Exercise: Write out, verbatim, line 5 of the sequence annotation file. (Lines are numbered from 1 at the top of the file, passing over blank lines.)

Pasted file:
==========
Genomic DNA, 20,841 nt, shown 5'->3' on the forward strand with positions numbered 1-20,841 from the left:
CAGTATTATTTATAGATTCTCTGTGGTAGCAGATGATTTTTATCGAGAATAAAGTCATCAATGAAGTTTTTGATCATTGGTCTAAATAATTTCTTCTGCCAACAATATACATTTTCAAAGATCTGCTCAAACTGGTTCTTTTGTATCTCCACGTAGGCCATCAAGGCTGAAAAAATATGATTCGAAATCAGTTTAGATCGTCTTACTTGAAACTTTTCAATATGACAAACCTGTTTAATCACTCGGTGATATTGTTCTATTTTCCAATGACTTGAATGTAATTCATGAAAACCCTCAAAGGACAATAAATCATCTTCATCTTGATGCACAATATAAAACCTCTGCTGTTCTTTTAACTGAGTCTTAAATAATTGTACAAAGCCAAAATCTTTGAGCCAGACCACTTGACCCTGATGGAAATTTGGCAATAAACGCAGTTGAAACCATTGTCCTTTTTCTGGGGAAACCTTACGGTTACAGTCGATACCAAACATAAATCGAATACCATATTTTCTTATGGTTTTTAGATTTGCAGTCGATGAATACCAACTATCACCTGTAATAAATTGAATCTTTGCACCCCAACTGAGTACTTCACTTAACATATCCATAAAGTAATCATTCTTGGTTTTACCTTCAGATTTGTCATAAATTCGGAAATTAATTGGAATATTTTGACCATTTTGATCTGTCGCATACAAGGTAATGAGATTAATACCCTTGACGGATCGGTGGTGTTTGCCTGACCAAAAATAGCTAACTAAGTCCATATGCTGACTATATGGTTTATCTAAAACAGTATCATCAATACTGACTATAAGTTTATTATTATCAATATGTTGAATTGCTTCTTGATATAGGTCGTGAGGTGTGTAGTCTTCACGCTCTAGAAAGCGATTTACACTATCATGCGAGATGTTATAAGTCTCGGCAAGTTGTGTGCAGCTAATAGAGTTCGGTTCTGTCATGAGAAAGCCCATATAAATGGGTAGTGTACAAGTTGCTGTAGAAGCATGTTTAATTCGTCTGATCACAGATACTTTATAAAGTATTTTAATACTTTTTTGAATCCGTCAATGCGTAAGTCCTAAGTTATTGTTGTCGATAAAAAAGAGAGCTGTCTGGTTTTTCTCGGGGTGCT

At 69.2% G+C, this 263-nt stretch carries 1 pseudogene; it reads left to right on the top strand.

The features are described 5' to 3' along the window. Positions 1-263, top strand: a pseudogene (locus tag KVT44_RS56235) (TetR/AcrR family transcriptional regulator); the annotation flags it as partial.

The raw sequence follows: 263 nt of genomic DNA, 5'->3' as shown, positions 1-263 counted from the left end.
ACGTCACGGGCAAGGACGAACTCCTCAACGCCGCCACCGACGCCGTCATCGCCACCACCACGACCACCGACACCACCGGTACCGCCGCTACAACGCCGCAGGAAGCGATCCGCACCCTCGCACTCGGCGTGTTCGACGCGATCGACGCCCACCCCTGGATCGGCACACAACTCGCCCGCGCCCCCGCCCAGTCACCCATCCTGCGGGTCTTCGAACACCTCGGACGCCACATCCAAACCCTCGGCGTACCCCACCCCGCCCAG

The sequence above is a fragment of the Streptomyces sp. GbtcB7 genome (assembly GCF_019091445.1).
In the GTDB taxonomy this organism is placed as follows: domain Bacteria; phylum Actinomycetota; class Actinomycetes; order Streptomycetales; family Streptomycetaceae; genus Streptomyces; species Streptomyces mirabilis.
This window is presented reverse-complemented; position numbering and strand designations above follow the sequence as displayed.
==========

The raw sequence follows: 263 nt of genomic DNA, 5'->3' as shown, positions 1-263 counted from the left end.